Key sources to 'Post': former Netanyahu associate not source for Case 1000

Ari Harow's taped phone conversations became the basis for Case 2000, but he is reportedly not the smoking gun in Case 1000.

Prime Minister Benjamin Netanyahu and former chief of staff Ari Harow (photo credit: MIRIAM ALSTER/FLASH90)
Prime Minister Benjamin Netanyahu and former chief of staff Ari Harow
(photo credit: MIRIAM ALSTER/FLASH90)
Prime Minister Benjamin Netanyahu’s former chief of staff Ari Harow’s cell phone was the source of the police investigation of Case 2000, the “Yediot Aharonot affair,” but sources familiar with the probes told The Jerusalem Post on Sunday that reports he was also the source for Case 1000 were “fabricated.”
Police found taped conversations on Harow’s phone between Netanyahu and Yediot Aharonot publisher Arnon Mozes that became the basis for the Case 2000 investigation.
Last week, the Hebrew press reported that Harow, who has turned state’s witness, submitted date books and information that became the smoking gun for incriminating Netanyahu in Case 1000, the “expensive gifts affair.”
The reports said Harow was involved in persuading then-finance minister Yair Lapid to back legislation that would extend a tax shelter for returning Israelis from one decade to two, in order to help billionaire Hollywood producer Arnon Milchan avoid paying taxes in Israel.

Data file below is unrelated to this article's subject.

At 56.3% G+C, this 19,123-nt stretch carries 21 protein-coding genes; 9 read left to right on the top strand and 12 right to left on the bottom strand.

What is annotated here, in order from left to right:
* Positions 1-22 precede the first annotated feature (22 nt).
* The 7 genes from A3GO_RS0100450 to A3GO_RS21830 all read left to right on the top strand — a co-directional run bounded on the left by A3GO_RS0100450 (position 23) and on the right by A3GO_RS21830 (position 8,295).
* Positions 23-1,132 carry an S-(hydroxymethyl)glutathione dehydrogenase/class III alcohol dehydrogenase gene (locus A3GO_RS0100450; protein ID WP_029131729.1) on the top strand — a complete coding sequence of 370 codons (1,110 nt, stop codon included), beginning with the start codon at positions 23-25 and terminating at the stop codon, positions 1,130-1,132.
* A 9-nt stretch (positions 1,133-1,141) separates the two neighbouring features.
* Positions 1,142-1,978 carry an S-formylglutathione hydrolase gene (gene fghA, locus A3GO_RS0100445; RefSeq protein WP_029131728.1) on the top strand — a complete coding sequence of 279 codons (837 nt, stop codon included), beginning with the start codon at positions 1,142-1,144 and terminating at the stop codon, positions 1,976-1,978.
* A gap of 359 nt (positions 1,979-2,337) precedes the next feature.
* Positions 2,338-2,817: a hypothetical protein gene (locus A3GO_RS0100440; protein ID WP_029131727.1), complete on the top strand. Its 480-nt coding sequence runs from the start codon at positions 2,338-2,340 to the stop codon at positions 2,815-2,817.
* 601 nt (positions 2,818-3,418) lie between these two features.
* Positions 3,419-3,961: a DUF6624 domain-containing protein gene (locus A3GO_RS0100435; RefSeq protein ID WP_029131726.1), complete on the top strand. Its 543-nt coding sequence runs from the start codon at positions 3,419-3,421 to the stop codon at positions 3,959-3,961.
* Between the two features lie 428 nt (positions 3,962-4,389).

According to the reports, Milchan had lobbied for the change via Harow, who met with him on the issue.
While Lapid has been called a central witness by police, sources in the police later leaked to Hebrew media outlets that they first received key information from Harow and only then turned to Lapid to confirm the information.
But key sources familiar with the investigations said that reports of Harow’s involvement in the Milchan law were 100% false. The sources said Harow was not working for Netanyahu at the time of the efforts to extend the tax shelter and that he first heard about what has been called “the Milchan law” last Tuesday when the police announced their recommendations to indict Netanyahu.
The sources revealed that Harow never spoke to Lapid, was not questioned about “the Milchan law” and submitted no documents or tapes to police.
They questioned whether Lapid or Milchan had instead been the source for police and tried to make Harow a convenient scapegoat.
Lapid has said he was not the source of the information and does not know who the source is. He said he told police that he refused to advance the legislation, and consequently, the bill did not pass.
“The police called me to give evidence,” Lapid wrote on Facebook.
“Until I got there I didn’t know what it was about. They asked me questions for less than an hour and I told them the truth.”
Lapid wrote that he, unlike Netanyahu, refused to accept gifts from Milchan.
“I never even considered taking a shekel from him,” Lapid wrote. “If we went to a restaurant, I paid my share. That’s what allowed me to turn him down if he asked me for anything.”
Harow declined to respond to this report.